Selloff of Bonds Throws Spotlight on China’s Top Universities
(Bloomberg) — A selloff in dollar bonds issued by two Chinese university-backed companies has revived concerns about the finances of such firms, as well as the strength of state support.
In the past week, investors have dumped dollar debt issued by subsidiaries of Tsinghua University and Peking University, the country’s top two tertiary institutions, pushing prices to record lows.
The financial woes affecting the two companies, one of them a leading semiconductor producer, highlight the risk arising from the murky regulatory oversight of a relatively obscure corner in China Inc.
The plunge shows a worrying loss of confidence for companies such as Tsinghua Unigroup Co., which is tasked with helping President Xi Jinping achieve his goal of challenging the U.S.’s global dominance in technology.
Tsinghua Unigroup’s $750 million bond due 2023 rose by 0.8 cents on the dollar at 11 a.m. in Hong Kong, off Friday’s record low. The selloff occurred after concerns grew about the company’s rapid buildup in debt in recent years and its ability to repay its bonds.
Peking University Founder Group’s dollar bond due 2023 remained at the record low of 55.3 cents on the dollar that it hit on Monday. Redd Intelligence reported late Monday that the company secured a commitment from China Cinda Asset Management Co. for 8 billion yuan ($1.1 billion) in loans backed by assets.
Tsinghua Unigroup’s debt-to-asset ratio jumped to 73.42% last year from 62.09% in 2017 and 59.09% in 2016, after the company went on a borrowing spree to finance takeovers and other investments to boost its position in the chip industry.
The frenzied business expansion not only pushed up the company’s debt level but also eroded its profitability: Tsinghua Unigroup turned a net loss of 631 million yuan last year from a net profit of 1.06 billion yuan the previous year.
Lingering uncertainties about Tsginhua Unigroup’s future ownership also unsettled investors. Tsinghua Holdings Corp., its parent company with a 51% holding, sought to sell a 36% stake to a local government investment arm in the southern city of Shenzhen last year. However, the company said in August it has canceled the plan.
The shelved stake sale emerged after Beijing laid out a plan to clean up commercial assets run by universities and colleges so as for the latter to focus more on education.
Seeking to appease investors, Tsinghua Unigroup’s executives said Friday that the firm has more than 17 billion yuan of cash in the offshore market, as well as credit lines of 250 billion yuan. They added that the company’s shareholding structure will remain unchanged for now, after securing backing from China’s senior leadership.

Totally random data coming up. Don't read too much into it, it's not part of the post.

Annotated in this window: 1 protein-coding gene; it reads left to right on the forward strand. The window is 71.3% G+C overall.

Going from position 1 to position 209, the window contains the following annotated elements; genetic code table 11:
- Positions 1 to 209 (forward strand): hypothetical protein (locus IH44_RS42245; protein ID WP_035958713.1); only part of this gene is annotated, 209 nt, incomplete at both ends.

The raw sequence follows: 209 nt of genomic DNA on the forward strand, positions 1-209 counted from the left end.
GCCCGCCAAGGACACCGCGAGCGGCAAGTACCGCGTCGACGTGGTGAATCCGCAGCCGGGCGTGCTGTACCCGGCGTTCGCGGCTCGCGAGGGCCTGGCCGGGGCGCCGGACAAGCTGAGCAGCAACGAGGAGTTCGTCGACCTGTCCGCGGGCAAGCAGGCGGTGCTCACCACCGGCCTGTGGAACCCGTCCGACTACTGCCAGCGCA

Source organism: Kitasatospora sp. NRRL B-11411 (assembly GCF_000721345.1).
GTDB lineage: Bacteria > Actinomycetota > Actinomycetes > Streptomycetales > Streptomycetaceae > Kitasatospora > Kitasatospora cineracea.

Despite the company’s reassurance, its ties with the university may continue to invite questions about the magnitude of state support it actually enjoys, said Yang Hao, a fixed income analyst at Nanjing Securities.
“The market is likely still watching this factor,” Yang said.
Similar uncertainty has previously spurred concern toward China’s local government financing vehicles — investment arms responsible for building and operating major infrastructure projects across China. These borrowers are usually heavily indebted and lack formal state backing, although they are typically seen as carrying an implicit guarantee from Beijing at times of crisis.
Founder Group, whose businesses range from IT to pharmaceutical and commodities-trading, is in no better position: its debt-asset ratio rose to 82.74% as of the end of June from vs 81.94% at the end of last year, with net losses widening to 1.05 billion yuan from 867 million yuan in the same period.
The crisis surrounding the two companies is of growing interest because their destiny is crucial to Beijing’s push to fulfill its technological ambitions, with many of them reliant on subsidies from the government to stay afloat: Tsinghua Unigroup received 2.51 billion yuan worth of such support last year, without which its net loss would have widened to 6.79 billion yuan.
“The drop in Tsinghua USD bonds is surprising. Such strategic industry and prestigious entities ordinarily should not be considered risky,” said Owen Gallimore, head of credit strategy at Australia & New Zealand Banking Group Ltd. But he added that the current difficulties are unlikely to hurt China’s efforts to build a chip industry because the nation isn’t reliant on foreign capital in this sector.
Contact editor Yang Ge (firstname.lastname@example.org)
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